January 24, 2017
There is a significant link between women’s talcum powder use and ovarian cancer, researchers at a New York cancer institute reported.
Dr. Paolo Boffetta and colleagues at the Tisch Cancer Institute of Mount Sinai Hospital in Manhattan published their findings in the European Journal of Cancer Prevention. Researchers looked at 24 previously published statistical analyses and studies with data on more than 300,000 women with ovarian cancer.
Bofetta and colleagues found a “weak but statistically significant association between genital use of talc and ovarian cancer, which appears to be limited to serous carcinoma.”
“Overall, it is about a 20 percent higher risk for women who say they used talc, compared to women who say they did not use it,” Boffetta told Newsday. The researchers stress that the results cannot prove how talc causes cancer, however.
Women filed lawsuits against Johnson & Johnson claiming Johnson’s Baby Powder and Shower-to-Shower talc products caused their ovarian cancer.
J&J asserts its talc products are safe.
“We are guided by the science which supports the safety of Johnson’s baby powder,” J&J’s Tara Glascow said in a video statement.
Expert: Talc May Cause Ovarian Cancer in Thousands
Evidence revealed at trials convinced juries that Johnson & Johnson’s talcum powder products may leads to ovarian cancer.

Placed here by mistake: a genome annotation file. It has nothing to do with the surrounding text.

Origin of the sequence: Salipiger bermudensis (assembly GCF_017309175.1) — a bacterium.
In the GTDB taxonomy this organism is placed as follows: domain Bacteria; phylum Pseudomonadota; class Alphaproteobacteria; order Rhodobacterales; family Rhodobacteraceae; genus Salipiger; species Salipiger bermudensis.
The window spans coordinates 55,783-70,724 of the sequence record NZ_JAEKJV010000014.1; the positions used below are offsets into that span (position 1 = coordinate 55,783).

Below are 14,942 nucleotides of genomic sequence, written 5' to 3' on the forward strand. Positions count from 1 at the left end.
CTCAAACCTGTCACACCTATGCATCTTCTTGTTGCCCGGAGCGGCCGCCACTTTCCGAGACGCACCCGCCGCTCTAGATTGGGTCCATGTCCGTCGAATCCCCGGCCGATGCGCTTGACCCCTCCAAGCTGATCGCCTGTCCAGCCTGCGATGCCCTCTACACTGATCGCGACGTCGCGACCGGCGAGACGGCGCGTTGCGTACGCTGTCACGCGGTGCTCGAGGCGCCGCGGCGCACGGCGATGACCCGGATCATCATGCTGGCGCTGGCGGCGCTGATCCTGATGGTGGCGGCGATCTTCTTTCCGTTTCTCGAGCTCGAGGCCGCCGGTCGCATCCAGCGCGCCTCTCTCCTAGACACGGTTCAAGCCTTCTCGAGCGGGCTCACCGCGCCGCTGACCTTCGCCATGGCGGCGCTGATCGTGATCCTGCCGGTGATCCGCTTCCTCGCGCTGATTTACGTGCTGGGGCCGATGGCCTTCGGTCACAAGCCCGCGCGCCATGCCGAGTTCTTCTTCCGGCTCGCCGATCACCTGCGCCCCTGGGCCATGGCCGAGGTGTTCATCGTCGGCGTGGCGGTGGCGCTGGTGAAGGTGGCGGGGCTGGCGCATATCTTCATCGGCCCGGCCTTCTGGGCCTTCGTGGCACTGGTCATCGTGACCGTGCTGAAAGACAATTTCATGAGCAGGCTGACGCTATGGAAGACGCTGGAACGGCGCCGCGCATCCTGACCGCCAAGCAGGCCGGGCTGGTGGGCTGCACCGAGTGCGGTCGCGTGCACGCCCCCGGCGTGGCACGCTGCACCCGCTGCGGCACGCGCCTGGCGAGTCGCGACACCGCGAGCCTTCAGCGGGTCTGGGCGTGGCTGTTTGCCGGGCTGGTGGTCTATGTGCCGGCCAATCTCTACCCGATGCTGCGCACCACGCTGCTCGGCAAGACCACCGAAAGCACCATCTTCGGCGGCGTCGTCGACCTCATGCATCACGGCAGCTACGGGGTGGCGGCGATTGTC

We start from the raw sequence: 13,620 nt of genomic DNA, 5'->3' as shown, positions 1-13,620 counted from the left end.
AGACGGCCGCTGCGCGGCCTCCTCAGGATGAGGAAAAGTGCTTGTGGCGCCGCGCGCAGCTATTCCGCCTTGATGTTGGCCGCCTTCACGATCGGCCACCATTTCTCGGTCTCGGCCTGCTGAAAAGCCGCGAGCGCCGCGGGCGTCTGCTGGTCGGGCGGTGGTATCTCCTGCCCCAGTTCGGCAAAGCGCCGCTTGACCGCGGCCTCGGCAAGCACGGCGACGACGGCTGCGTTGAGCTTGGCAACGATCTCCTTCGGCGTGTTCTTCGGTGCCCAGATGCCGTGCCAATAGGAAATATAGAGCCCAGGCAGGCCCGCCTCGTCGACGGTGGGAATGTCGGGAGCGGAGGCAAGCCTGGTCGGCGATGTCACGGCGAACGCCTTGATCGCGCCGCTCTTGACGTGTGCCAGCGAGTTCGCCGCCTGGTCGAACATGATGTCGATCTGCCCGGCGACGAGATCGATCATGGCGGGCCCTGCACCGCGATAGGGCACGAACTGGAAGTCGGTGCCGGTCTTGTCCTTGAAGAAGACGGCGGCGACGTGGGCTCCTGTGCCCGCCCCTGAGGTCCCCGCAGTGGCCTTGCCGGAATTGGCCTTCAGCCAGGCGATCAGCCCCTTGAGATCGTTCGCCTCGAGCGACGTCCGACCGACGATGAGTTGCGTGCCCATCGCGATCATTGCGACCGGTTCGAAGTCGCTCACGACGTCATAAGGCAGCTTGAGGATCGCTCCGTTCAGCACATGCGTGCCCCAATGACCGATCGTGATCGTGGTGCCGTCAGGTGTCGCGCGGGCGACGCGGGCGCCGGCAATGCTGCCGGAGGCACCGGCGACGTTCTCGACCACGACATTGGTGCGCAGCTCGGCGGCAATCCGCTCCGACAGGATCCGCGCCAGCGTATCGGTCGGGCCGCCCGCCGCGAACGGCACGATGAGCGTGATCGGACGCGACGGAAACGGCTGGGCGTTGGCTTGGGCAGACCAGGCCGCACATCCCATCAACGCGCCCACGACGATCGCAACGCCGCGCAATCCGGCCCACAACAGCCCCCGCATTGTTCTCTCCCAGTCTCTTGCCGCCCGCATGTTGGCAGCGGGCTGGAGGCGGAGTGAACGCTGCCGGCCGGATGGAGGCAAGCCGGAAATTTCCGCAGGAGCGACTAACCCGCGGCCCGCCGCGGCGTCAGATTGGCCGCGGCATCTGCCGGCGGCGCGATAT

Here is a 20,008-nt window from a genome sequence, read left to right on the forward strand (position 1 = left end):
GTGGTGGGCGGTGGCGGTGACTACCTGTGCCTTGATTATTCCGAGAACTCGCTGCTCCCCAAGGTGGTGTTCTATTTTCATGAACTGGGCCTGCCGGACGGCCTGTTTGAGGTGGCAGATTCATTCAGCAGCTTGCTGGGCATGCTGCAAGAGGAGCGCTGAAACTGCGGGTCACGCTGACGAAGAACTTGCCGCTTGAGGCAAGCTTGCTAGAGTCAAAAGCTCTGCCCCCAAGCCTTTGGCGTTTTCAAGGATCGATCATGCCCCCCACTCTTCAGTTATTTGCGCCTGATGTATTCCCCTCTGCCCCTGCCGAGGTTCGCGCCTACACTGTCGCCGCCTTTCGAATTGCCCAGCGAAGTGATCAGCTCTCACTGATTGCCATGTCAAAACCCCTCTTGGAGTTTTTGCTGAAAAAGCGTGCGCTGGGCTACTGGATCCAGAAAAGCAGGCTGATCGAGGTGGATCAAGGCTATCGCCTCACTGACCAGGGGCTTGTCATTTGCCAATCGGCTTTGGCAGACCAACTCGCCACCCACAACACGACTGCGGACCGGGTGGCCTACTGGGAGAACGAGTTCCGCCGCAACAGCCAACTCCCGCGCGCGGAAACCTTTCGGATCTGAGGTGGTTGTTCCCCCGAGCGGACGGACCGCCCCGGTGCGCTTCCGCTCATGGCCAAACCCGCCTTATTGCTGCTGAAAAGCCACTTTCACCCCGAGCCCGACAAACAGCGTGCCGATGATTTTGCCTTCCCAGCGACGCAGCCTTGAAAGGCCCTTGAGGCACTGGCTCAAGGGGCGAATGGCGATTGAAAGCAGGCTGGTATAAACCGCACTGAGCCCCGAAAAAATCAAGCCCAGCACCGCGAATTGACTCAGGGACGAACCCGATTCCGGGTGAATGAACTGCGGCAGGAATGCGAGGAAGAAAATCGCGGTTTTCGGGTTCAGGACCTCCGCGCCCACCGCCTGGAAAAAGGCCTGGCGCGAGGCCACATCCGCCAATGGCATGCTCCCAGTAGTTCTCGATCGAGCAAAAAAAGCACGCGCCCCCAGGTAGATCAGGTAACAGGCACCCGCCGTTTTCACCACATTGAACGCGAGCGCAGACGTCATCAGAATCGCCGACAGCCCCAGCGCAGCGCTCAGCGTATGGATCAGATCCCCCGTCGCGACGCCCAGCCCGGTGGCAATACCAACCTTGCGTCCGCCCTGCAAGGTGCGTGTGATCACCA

During the trial of Deane Berg, Dr. Daniel Cramer — a Brigham and Women’s Hospital obstetrician and gynecologist — testified that about 10,000 women may develop ovarian cancer each year because of talcum powder. He published a study finding a 33 percent increase in risk of ovarian cancer linked to talcum powder.
Another doctor at Brigham and Women’s hospital, pathologist Dr. John Godleski, testified he found talc particles in Berg’s ovarian tumor.
Cramer’s 2016 study in Epidemiology suggests the hormones estrogen and prolactin may play a part in creating an inflammatory response to talc.
Other Studies Link Talc to Ovarian Cancer
Since the 1960s, researchers observed a possible link between talc powders that contained asbestos, Cramer wrote.
The first study linking genital talcum powder use to ovarian cancer published in 1982. In 2006, the International Agency for Research on Cancer determined genital talc use was “possibly carcinogenic.”
But, there is still controversy over whether or not talc causes ovarian cancer. Experts say many studies are inconclusive.
One 2014 study in the Journal of the National Cancer Institute by Houghton and colleagues found no association.
According to Cramer, this study was flawed because it didn’t weigh the role of estrogen in increasing the risk for postmenopausal women.
Johnson & Johnson faces more than 1,700 talcum powder lawsuits primarily in Missouri, California and New Jersey courts. The next trial takes place in Missouri on Feb 6.